The petition upon which the bonds had been voted stipulated that track should be laid and cars running thereon to a certain point in the city of Kingman on or before a certain date. Technically it was a compliance with the law, and the bonds were delivered without demur, though it was not until sixty days afterward that the road was really completed and opened for traffic.


Winning the Good-Will of an Obdurate Farmer
with Good Cheer for the Inner Man.

County, the located line I of the Denver, Memphis and Atlantic struck the northwest corner of a forty-acre tract used by the owner as a pasture and feeding-place for cattle, and, following a draw, went out at the southeast corner, thus cutting the land into two flatirons. The farmer was very angry, and swore by all the gods that he would shoot the first railway or construction employee who should dare to set foot on his land, and it was well known that as he had said so would he do. The graders were working on each side of his place.

In looking over the profile of the located line, the right-of-way agent saw that an opening was provided for a trestle which would leave a clearance of about ten feet under the track. He at once got into his buggy, first taking the precaution to place a dozen bottles of Anheuser-Busch beer in a bucket packed with ice, and wrapped with heavy blankets well saturated with water, under the apron in the rear of his buggy. Then he set out for the residence of the farmer, timing himself so as to arrive there about noon.

He reached the house just as the farmer came in from the field for dinner. Driving direct to the barn, the right-of-way man met him and received rather a crusty reception.

"Mr. Herrick," he said, "I have ventured to stop here to see if I could get a bite to eat and a little fodder for my broncos?"

"Certainly," he answered. "Get down and unhitch and put your team in the barn."

Sowing the Seed.

The horses put up and fed, the two entered the house and took seats, conversing on various topics until dinner was announced, but neither of them mentioned the road. When Mrs. Herrick announced that dinner was waiting, the right-of-way man said: "By the way, Mr. Herrick, I trust that you will not take it amiss, but I have some beer on ice in my buggy, and if you do not object we may as well drink it with our dinner."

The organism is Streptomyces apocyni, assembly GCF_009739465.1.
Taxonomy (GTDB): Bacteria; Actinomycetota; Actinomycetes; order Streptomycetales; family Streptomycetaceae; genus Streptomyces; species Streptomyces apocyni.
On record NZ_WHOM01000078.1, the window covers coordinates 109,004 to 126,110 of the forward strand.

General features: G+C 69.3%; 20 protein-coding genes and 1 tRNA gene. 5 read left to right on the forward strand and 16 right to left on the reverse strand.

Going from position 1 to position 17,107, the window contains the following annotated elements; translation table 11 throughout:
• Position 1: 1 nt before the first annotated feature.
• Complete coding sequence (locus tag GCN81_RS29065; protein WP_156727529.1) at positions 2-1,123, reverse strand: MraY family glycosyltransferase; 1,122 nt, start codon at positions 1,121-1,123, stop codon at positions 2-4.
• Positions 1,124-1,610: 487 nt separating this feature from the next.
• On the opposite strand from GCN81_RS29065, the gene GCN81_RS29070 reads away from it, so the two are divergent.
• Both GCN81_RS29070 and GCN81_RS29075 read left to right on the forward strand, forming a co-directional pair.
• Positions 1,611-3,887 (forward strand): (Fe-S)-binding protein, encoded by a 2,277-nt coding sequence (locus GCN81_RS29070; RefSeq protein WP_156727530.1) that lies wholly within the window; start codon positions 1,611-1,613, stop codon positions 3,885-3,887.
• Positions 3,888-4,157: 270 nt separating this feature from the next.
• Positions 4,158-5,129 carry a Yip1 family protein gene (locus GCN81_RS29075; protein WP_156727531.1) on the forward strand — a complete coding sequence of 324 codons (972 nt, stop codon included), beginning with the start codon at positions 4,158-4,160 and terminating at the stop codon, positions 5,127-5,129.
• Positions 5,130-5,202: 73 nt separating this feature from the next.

"I will certainly not object," he said, "for I have not tasted beer for a year."

Now Kansas was a prohibition State, and it was a hot day in July, so the prospects of a glass of cool beer proved too much for the farmer's hostility. The beer was brought and duly enjoyed, Mrs. Herrick having provided an ample dinner.

After dinner the right-of-way man produced some good cigars, and when they were well-lighted, casually remarked: "By the way, Mr. Herrick, now that I am here, I would like to look over that pasture of yours and see just how the line cuts it."

Immediately Mr. Herrick waxed violent and proceeded to express his views of railways in general, and the Denver, Memphis and Atlantic in particular, in no uncertain terms. However, the two wended their way out to the tract in question, and after looking the situation over carefully the right-of-way man said:

There is no question, Mr. Herrick, hut that the line when built will practically ruin this field for pasture purposes. I see that your water is in the south boundary, and as the line is located it will cut all the northern part of your land off from water."

That is just what I am sore about. I want the road as bad as any one, but you can see for yourself that it practically ruins my farm, for it cuts the whole one hundred and sixty acres off from water."

An Early Harvest.

"But suppose that the railway company would agree to fence the line with a barbed-wire fence on each side all the way through your property, and will put in a trestle that will he large enough to give free access to the water for your stock, running this barbed-wire fence down under the trestle and across the face of the dump on each side, so that you will have an unobstructed passage and at the same time have your stock prevented from getting on the track. How would that suit you?" And the right-of-way man drew a diagram in the sand of what he had suggested could be done.